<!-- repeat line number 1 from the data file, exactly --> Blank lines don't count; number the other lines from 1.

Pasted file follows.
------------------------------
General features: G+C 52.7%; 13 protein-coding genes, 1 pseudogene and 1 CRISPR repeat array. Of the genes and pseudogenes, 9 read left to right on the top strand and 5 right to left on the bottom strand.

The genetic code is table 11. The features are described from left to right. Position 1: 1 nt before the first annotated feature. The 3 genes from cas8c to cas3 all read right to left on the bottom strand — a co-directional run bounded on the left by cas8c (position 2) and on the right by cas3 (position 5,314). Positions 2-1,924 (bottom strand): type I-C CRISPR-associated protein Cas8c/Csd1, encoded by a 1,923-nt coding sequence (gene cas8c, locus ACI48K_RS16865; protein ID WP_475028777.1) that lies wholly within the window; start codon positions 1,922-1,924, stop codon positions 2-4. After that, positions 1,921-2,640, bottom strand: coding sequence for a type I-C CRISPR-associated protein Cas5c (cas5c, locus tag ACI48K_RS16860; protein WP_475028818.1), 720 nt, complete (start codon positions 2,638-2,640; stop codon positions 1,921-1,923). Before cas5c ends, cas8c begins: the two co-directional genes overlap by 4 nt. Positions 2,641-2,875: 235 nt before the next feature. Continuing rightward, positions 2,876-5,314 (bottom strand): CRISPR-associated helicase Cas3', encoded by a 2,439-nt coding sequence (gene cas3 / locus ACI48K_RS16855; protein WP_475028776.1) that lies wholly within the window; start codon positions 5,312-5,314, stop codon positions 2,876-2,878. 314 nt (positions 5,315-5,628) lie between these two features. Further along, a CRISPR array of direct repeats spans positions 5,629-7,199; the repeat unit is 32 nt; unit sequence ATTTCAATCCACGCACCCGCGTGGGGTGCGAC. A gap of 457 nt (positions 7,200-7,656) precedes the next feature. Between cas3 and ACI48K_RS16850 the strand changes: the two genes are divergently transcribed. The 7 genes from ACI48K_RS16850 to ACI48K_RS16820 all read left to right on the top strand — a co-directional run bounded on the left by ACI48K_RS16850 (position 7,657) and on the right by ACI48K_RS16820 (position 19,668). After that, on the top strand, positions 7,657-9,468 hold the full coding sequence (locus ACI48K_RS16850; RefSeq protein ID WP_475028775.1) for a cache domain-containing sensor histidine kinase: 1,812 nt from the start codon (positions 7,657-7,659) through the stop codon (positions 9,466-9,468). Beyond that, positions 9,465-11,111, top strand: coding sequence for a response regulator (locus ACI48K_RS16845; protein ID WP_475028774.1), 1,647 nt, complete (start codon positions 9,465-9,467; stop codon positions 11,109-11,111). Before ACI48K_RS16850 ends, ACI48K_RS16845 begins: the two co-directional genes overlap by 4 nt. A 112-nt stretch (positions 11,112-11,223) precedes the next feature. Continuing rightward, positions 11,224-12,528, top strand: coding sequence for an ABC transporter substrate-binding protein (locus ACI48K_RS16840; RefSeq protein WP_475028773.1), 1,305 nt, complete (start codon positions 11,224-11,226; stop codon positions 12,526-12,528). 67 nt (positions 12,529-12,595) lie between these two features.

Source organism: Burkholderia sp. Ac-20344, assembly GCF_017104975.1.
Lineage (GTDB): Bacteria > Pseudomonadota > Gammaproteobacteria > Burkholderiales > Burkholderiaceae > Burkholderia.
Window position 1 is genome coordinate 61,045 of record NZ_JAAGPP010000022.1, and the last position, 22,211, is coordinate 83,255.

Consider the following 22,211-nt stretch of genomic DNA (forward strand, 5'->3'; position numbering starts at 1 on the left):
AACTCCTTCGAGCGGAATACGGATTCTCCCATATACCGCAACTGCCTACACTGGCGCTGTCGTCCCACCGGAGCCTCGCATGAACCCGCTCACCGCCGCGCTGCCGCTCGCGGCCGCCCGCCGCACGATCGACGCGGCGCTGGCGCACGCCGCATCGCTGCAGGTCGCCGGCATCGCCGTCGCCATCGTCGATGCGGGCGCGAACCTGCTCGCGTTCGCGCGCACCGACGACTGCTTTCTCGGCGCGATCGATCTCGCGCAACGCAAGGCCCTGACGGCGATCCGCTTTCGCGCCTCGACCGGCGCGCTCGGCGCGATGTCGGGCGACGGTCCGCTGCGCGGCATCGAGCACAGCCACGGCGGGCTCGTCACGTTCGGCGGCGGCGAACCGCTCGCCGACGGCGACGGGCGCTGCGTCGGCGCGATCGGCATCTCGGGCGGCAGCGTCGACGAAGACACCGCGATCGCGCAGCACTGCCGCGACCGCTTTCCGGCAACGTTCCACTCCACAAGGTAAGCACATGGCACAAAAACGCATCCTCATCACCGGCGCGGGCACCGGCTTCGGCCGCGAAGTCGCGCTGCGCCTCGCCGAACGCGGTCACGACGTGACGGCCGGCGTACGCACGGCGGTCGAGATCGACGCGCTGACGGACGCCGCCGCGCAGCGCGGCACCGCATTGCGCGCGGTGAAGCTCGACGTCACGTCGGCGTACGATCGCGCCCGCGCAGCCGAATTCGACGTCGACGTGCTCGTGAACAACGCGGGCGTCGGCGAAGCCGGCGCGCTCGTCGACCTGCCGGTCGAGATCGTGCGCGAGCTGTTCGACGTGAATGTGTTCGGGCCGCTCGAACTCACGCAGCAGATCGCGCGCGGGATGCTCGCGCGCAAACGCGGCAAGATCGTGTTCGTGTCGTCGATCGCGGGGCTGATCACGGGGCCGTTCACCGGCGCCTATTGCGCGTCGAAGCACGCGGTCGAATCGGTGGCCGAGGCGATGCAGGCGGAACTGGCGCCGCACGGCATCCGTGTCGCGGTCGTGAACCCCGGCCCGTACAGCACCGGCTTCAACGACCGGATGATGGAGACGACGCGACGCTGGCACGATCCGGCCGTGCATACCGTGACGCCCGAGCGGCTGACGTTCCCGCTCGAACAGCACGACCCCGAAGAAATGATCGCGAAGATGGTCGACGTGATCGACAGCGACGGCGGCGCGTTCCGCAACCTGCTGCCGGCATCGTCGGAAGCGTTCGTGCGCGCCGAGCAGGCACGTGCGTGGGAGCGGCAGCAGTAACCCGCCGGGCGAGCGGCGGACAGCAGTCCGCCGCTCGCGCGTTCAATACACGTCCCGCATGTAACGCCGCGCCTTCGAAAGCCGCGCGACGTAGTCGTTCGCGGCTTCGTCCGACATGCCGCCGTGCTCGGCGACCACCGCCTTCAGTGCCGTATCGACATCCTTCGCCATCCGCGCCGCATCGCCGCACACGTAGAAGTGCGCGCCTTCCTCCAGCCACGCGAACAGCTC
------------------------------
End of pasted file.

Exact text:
General features: G+C 52.7%; 13 protein-coding genes, 1 pseudogene and 1 CRISPR repeat array. Of the genes and pseudogenes, 9 read left to right on the top strand and 5 right to left on the bottom strand.